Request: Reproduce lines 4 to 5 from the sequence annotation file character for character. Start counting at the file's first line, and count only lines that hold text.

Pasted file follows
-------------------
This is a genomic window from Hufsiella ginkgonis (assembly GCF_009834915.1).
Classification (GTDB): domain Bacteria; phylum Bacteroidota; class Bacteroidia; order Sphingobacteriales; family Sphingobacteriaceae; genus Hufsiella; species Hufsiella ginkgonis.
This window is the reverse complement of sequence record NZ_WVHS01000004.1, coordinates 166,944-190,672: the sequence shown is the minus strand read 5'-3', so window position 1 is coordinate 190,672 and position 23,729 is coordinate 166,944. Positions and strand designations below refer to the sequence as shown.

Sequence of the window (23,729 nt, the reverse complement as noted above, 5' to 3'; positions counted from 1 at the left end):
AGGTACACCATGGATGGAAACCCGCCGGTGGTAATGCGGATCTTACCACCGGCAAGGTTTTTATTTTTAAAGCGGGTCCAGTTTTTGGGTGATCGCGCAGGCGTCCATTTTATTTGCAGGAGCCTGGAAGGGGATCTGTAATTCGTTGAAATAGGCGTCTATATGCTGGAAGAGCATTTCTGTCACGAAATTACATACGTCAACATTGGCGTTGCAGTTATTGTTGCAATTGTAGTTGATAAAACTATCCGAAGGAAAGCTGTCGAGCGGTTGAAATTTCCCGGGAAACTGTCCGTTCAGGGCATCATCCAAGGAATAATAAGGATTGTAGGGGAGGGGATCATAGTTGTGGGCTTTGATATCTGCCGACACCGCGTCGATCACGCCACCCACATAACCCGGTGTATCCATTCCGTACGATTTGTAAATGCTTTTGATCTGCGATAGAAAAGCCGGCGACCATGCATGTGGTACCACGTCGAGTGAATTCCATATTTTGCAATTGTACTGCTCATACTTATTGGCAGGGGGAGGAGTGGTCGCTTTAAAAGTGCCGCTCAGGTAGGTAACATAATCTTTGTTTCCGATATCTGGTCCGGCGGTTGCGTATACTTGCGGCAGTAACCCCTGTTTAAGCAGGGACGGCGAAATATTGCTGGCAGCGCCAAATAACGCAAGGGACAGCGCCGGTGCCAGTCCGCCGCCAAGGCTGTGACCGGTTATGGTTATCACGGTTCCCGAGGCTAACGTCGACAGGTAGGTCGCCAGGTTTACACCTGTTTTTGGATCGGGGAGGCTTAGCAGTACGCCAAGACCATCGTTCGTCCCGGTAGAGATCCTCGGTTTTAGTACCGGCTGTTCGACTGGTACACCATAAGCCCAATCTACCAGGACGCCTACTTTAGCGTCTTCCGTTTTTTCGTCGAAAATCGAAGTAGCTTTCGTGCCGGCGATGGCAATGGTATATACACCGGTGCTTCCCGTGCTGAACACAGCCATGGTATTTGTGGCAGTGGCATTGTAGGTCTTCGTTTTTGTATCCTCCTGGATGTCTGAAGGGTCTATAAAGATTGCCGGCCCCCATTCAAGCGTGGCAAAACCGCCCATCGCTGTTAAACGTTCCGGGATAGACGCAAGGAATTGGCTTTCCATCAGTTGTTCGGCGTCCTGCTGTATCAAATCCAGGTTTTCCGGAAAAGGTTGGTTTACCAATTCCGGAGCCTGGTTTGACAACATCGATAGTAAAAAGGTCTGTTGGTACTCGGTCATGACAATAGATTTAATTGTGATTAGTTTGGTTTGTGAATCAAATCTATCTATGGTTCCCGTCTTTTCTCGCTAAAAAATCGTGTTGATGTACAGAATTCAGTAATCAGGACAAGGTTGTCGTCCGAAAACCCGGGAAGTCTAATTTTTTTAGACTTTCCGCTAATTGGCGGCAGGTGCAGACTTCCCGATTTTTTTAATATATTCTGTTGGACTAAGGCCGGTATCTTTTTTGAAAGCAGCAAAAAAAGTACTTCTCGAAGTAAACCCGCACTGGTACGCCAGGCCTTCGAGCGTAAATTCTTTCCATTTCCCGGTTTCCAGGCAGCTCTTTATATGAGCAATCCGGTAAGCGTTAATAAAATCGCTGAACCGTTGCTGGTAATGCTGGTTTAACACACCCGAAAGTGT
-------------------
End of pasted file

Sequence of the window (23,729 nt, the reverse complement as noted above, 5' to 3'; positions counted from 1 at the left end):
AGGTACACCATGGATGGAAACCCGCCGGTGGTAATGCGGATCTTACCACCGGCAAGGTTTTTATTTTTAAAGCGGGTCCAGTTTTTGGGTGATCGCGCAGGCGTCCATTTTATTTGCAGGAGCCTGGAAGGGGATCTGTAATTCGTTGAAATAGGCGTCTATATGCTGGAAGAGCATTTCTGTCACGAAATTACATACGTCAACATTGGCGTTGCAGTTATTGTTGCAATTGTAGTTGATAAAACTATCCGAAGGAAAGCTGTCGAGCGGTTGAAATTTCCCGGGAAACTGTCCGTTCAGGGCATCATCCAAGGAATAATAAGGATTGTAGGGGAGGGGATCATAGTTGTGGGCTTTGATATCTGCCGACACCGCGTCGATCACGCCACCCACATAACCCGGTGTATCCATTCCGTACGATTTGTAAATGCTTTTGATCTGCGATAGAAAAGCCGGCGACCATGCATGTGGTACCACGTCGAGTGAATTCCATATTTTGCAATTGTACTGCTCATACTTATTGGCAGGGGGAGGAGTGGTCGCTTTAAAAGTGCCGCTCAGGTAGGTAACATAATCTTTGTTTCCGATATCTGGTCCGGCGGTTGCGTATACTTGCGGCAGTAACCCCTGTTTAAGCAGGGACGGCGAAATATTGCTGGCAGCGCCAAATAACGCAAGGGACAGCGCCGGTGCCAGTCCGCCGCCAAGGCTGTGACCGGTTATGGTTATCACGGTTCCCGAGGCTAACGTCGACAGGTAGGTCGCCAGGTTTACACCTGTTTTTGGATCGGGGAGGCTTAGCAGTACGCCAAGACCATCGTTCGTCCCGGTAGAGATCCTCGGTTTTAGTACCGGCTGTTCGACTGGTACACCATAAGCCCAATCTACCAGGACGCCTACTTTAGCGTCTTCCGTTTTTTCGTCGAAAATCGAAGTAGCTTTCGTGCCGGCGATGGCAATGGTATATACACCGGTGCTTCCCGTGCTGAACACAGCCATGGTATTTGTGGCAGTGGCATTGTAGGTCTTCGTTTTTGTATCCTCCTGGATGTCTGAAGGGTCTATAAAGATTGCCGGCCCCCATTCAAGCGTGGCAAAACCGCCCATCGCTGTTAAACGTTCCGGGATAGACGCAAGGAATTGGCTTTCCATCAGTTGTTCGGCGTCCTGCTGTATCAAATCCAGGTTTTCCGGAAAAGGTTGGTTTACCAATTCCGGAGCCTGGTTTGACAACATCGATAGTAAAAAGGTCTGTTGGTACTCGGTCATGACAATAGATTTAATTGTGATTAGTTTGGTTTGTGAATCAAATCTATCTATGGTTCCCGTCTTTTCTCGCTAAAAAATCGTGTTGATGTACAGAATTCAGTAATCAGGACAAGGTTGTCGTCCGAAAACCCGGGAAGTCTAATTTTTTTAGACTTTCCGCTAATTGGCGGCAGGTGCAGACTTCCCGATTTTTTTAATATATTCTGTTGGACTAAGGCCGGTATCTTTTTTGAAAGCAGCAAAAAAAGTACTTCTCGAAGTAAACCCGCACTGGTACGCCAGGCCTTCGAGCGTAAATTCTTTCCATTTCCCGGTTTCCAGGCAGCTCTTTATATGAGCAATCCGGTAAGCGTTAATAAAATCGCTGAACCGTTGCTGGTAATGCTGGTTTAACACACCCGAAAGTGT